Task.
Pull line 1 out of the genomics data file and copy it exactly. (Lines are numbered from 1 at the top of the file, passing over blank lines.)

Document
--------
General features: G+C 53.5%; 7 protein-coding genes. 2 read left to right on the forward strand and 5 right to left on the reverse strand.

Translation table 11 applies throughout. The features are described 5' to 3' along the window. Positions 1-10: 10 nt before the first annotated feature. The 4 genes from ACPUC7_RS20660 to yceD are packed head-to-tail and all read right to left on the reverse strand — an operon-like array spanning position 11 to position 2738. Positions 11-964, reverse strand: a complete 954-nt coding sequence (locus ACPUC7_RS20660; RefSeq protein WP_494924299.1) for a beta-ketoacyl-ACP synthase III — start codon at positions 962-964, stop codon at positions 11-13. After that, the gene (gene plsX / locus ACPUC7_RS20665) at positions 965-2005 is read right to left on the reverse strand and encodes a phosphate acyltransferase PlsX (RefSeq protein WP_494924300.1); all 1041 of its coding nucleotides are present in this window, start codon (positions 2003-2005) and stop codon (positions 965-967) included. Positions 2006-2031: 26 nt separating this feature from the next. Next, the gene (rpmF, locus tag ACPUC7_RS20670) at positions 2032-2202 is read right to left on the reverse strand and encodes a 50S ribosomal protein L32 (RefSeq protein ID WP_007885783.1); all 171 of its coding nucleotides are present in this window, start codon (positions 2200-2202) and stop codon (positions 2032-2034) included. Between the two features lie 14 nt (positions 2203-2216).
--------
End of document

General features: G+C 53.5%; 7 protein-coding genes. 2 read left to right on the forward strand and 5 right to left on the reverse strand.